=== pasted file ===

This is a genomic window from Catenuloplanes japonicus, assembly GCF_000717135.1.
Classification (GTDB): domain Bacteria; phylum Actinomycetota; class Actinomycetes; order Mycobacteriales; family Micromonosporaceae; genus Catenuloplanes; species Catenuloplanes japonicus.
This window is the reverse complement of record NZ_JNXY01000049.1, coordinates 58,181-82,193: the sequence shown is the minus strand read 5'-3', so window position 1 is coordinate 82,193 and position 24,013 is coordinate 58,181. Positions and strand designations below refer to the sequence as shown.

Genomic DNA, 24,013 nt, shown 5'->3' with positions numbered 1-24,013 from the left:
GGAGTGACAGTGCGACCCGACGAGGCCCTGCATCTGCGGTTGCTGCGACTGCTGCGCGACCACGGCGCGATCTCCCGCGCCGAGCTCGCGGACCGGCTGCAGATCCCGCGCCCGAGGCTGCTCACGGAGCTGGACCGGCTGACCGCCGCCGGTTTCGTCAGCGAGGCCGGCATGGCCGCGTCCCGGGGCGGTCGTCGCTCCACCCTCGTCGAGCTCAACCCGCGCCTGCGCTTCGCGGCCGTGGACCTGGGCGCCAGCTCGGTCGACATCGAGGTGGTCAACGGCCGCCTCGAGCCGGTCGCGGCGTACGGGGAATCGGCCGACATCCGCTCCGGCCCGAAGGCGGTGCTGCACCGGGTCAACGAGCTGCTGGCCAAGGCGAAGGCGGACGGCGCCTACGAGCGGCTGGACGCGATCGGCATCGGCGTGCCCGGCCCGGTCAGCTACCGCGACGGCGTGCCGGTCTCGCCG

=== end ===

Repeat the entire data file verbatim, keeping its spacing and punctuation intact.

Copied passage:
This is a genomic window from Catenuloplanes japonicus, assembly GCF_000717135.1.
Classification (GTDB): domain Bacteria; phylum Actinomycetota; class Actinomycetes; order Mycobacteriales; family Micromonosporaceae; genus Catenuloplanes; species Catenuloplanes japonicus.
This window is the reverse complement of record NZ_JNXY01000049.1, coordinates 58,181-82,193: the sequence shown is the minus strand read 5'-3', so window position 1 is coordinate 82,193 and position 24,013 is coordinate 58,181. Positions and strand designations below refer to the sequence as shown.

Genomic DNA, 24,013 nt, shown 5'->3' with positions numbered 1-24,013 from the left:
GGAGTGACAGTGCGACCCGACGAGGCCCTGCATCTGCGGTTGCTGCGACTGCTGCGCGACCACGGCGCGATCTCCCGCGCCGAGCTCGCGGACCGGCTGCAGATCCCGCGCCCGAGGCTGCTCACGGAGCTGGACCGGCTGACCGCCGCCGGTTTCGTCAGCGAGGCCGGCATGGCCGCGTCCCGGGGCGGTCGTCGCTCCACCCTCGTCGAGCTCAACCCGCGCCTGCGCTTCGCGGCCGTGGACCTGGGCGCCAGCTCGGTCGACATCGAGGTGGTCAACGGCCGCCTCGAGCCGGTCGCGGCGTACGGGGAATCGGCCGACATCCGCTCCGGCCCGAAGGCGGTGCTGCACCGGGTCAACGAGCTGCTGGCCAAGGCGAAGGCGGACGGCGCCTACGAGCGGCTGGACGCGATCGGCATCGGCGTGCCCGGCCCGGTCAGCTACCGCGACGGCGTGCCGGTCTCGCCG